Summary editBignum, by Colin McCormack, is a critcl tcl wrapper to libgmp
See Also edit
- bignum in pure Tcl
- by SS
- Book Review: BigNum Math ,by CL ,2006
- Arbitrary-Precision Integers for Tcl 8.5 TIP #237
- Big bitstring operations
- Big Floating-Point Numbers
- Big integer routines
- big integer to floating enhancement to Tcl
- BigFloat for Tcl
- bignum in pure Tcl
- Bignums Fast and Dirty
- libgmp3 >= 4.1.1
- or similar under Linux; get it from any GNU archive (if you haven't got it). To recompile it, you'll need the latest version of critcl.
Installation editUnpack in /usr/lib, /usr/local/lib, or wherever your tcl resides
Description editBignum provides the following packages:
- which provides wrappers for arbitrary precision integers
- which provides wrappers for arbitrary precision floats
- both bigint and bigfloat
stevel 2005-01-27:I've modified bignum to use the latest Critcl, and built a cross-platform library Starkit with binaries for Linux, Windows and OSX To use, either unpack the Starkit and copy the contents of the lib directory into somewere on your auto_path, or just source it directly
tclkit % source bignum.kit % package require bignum % bigint::add 1111111111111111111111111111 2222222222222222222222222222 3333333333333333333333333333The binaries on Windows and Linux are statically linked against libgmp (and therefore self-contained) but I couldn't get this working on OSX so you'll need to have gmp installed on your LDPATH to use bignum on OSX. I'll have another go later.The modified source is available at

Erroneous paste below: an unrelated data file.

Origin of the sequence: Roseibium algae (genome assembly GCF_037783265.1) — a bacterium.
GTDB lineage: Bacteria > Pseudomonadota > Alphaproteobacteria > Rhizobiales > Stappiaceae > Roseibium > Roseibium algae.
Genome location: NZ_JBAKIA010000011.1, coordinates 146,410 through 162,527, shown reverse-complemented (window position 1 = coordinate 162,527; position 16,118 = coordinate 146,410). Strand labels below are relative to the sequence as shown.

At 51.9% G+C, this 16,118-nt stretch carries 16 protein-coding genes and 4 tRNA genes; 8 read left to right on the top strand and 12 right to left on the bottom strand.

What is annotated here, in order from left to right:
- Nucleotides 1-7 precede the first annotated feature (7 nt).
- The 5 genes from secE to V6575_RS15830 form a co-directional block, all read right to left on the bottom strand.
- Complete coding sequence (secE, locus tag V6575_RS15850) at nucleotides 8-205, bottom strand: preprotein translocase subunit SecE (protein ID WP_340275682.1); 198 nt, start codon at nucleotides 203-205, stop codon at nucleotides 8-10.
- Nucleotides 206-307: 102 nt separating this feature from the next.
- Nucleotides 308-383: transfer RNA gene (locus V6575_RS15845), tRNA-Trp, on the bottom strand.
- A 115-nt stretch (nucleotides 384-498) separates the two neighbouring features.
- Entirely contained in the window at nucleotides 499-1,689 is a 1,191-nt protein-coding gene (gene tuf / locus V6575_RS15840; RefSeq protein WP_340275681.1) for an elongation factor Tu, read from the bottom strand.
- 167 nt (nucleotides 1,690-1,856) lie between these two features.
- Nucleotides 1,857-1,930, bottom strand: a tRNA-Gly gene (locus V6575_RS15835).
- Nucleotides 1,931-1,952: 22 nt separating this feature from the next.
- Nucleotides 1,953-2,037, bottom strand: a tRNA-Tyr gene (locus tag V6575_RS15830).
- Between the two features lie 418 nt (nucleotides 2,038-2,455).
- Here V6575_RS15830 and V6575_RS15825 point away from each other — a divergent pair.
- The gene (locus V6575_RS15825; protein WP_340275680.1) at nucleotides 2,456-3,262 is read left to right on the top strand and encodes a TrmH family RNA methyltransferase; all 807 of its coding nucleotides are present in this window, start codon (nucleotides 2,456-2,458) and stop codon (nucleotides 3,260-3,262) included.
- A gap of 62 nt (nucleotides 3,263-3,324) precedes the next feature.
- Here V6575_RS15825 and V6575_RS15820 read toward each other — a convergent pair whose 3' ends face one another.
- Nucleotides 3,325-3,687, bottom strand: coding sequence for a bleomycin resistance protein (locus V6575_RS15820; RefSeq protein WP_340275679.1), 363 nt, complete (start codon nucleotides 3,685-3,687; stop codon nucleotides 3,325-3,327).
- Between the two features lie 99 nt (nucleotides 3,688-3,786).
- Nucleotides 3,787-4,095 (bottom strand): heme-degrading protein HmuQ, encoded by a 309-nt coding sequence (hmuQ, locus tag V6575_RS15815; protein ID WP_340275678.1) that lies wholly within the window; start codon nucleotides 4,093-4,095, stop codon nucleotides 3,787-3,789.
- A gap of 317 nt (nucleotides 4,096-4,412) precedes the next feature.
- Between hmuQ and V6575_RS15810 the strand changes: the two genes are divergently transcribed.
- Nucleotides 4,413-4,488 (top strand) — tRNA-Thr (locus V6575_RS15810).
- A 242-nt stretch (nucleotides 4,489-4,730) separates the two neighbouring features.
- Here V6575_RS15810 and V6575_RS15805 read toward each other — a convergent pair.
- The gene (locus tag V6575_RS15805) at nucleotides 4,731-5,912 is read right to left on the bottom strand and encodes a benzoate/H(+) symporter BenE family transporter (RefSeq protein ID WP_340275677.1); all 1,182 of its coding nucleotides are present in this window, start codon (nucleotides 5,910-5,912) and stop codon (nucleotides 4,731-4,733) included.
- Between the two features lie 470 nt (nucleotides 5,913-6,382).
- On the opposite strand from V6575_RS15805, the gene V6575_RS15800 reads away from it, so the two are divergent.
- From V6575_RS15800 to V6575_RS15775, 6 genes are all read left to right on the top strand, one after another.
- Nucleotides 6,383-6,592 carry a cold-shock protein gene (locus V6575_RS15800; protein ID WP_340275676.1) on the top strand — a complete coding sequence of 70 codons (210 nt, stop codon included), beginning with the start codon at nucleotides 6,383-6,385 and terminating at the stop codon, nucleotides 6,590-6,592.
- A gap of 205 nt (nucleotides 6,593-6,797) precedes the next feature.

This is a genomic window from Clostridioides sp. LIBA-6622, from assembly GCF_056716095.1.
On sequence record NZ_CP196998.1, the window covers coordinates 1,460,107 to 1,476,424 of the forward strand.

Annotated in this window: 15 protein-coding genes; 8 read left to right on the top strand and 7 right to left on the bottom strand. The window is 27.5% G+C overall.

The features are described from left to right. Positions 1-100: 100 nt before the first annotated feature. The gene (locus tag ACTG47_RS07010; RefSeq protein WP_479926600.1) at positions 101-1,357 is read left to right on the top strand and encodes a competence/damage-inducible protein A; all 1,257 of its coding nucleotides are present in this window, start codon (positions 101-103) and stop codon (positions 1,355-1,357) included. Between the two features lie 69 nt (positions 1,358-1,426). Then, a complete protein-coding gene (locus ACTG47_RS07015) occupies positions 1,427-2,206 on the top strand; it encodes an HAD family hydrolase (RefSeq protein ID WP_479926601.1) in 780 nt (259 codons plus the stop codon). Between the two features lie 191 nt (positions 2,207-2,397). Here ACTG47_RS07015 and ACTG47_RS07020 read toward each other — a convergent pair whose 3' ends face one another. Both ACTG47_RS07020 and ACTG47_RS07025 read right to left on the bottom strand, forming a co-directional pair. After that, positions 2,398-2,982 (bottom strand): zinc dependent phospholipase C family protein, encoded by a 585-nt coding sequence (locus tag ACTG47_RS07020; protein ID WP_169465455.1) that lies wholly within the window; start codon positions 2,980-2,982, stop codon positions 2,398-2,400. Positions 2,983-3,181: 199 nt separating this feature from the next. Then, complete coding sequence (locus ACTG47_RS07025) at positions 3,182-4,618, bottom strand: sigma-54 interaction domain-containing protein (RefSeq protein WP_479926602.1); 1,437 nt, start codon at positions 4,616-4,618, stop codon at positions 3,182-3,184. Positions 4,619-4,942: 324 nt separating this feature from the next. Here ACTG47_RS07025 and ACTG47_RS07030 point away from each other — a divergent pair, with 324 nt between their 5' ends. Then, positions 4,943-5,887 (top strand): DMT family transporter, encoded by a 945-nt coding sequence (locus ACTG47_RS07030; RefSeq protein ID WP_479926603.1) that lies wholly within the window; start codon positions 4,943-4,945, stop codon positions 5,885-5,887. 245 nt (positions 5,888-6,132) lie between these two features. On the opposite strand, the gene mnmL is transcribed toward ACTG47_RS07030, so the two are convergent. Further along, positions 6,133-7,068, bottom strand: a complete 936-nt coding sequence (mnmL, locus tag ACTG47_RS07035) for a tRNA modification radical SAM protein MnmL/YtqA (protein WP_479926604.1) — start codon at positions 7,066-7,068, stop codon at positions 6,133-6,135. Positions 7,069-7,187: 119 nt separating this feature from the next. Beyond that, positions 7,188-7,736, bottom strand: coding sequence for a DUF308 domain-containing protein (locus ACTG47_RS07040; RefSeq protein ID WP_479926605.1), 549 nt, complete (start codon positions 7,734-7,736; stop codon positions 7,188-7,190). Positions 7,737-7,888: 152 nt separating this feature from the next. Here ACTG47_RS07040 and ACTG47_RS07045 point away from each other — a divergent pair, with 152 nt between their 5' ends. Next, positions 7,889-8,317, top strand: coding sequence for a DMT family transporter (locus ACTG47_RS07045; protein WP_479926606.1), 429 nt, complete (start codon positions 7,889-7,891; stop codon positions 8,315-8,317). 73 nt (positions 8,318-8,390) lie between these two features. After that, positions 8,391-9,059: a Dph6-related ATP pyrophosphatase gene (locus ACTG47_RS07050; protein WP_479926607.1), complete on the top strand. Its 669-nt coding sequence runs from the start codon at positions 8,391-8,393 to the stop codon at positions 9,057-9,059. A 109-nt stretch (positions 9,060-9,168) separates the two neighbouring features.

LES 2005-07-27: Using bignum.kit from sdarchive with ActiveTcl 8.5 on Windows 98, I ran this command...
$ ::bigint::powm 5 6 0...and Tcl crashed (pure DOS or Tkcon). It only seems to happen with the 0, but it does happen every time. Maybe I shouldn't be using 0, I admit I do not understand what that function really does (I wanted to calculate a large number raised to a large power). But I don't think that Tcl or bignum should crash on me just because I threw a zero at it. :-)Lars H: powm is probably "power modulo" (a very common operation in many cryptographical algorithms), so a zero as last argument is likely to lead to "divide by zero" conditions. This could either be a bug in libgmp, or a failure of the wrapper to catch input not supported by that library, but come Tcl 8.5 we'll most likely have equivalent functionality in the core anyway (happy, happy; joy, joy).